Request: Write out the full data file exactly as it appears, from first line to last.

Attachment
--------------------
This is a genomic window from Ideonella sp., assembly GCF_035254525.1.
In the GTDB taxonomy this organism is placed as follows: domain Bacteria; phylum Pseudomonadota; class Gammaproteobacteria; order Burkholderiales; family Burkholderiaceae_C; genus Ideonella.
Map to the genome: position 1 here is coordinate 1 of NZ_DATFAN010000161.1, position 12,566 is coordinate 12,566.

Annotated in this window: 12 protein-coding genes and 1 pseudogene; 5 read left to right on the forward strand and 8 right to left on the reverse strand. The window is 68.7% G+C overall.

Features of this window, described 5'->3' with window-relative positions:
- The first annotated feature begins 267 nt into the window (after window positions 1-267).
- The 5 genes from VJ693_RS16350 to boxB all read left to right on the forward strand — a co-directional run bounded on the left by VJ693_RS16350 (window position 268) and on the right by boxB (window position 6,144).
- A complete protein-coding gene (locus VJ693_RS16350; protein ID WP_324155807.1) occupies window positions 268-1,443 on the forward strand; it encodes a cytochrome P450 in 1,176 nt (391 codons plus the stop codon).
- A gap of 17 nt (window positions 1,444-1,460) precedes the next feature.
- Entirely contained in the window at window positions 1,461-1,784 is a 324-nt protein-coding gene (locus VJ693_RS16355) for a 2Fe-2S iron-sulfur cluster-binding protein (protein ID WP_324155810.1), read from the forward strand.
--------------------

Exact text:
This is a genomic window from Ideonella sp., assembly GCF_035254525.1.
In the GTDB taxonomy this organism is placed as follows: domain Bacteria; phylum Pseudomonadota; class Gammaproteobacteria; order Burkholderiales; family Burkholderiaceae_C; genus Ideonella.
Map to the genome: position 1 here is coordinate 1 of NZ_DATFAN010000161.1, position 12,566 is coordinate 12,566.

Annotated in this window: 12 protein-coding genes and 1 pseudogene; 5 read left to right on the forward strand and 8 right to left on the reverse strand. The window is 68.7% G+C overall.

Features of this window, described 5'->3' with window-relative positions:
- The first annotated feature begins 267 nt into the window (after window positions 1-267).
- The 5 genes from VJ693_RS16350 to boxB all read left to right on the forward strand — a co-directional run bounded on the left by VJ693_RS16350 (window position 268) and on the right by boxB (window position 6,144).
- A complete protein-coding gene (locus VJ693_RS16350; protein ID WP_324155807.1) occupies window positions 268-1,443 on the forward strand; it encodes a cytochrome P450 in 1,176 nt (391 codons plus the stop codon).
- A gap of 17 nt (window positions 1,444-1,460) precedes the next feature.
- Entirely contained in the window at window positions 1,461-1,784 is a 324-nt protein-coding gene (locus VJ693_RS16355) for a 2Fe-2S iron-sulfur cluster-binding protein (protein ID WP_324155810.1), read from the forward strand.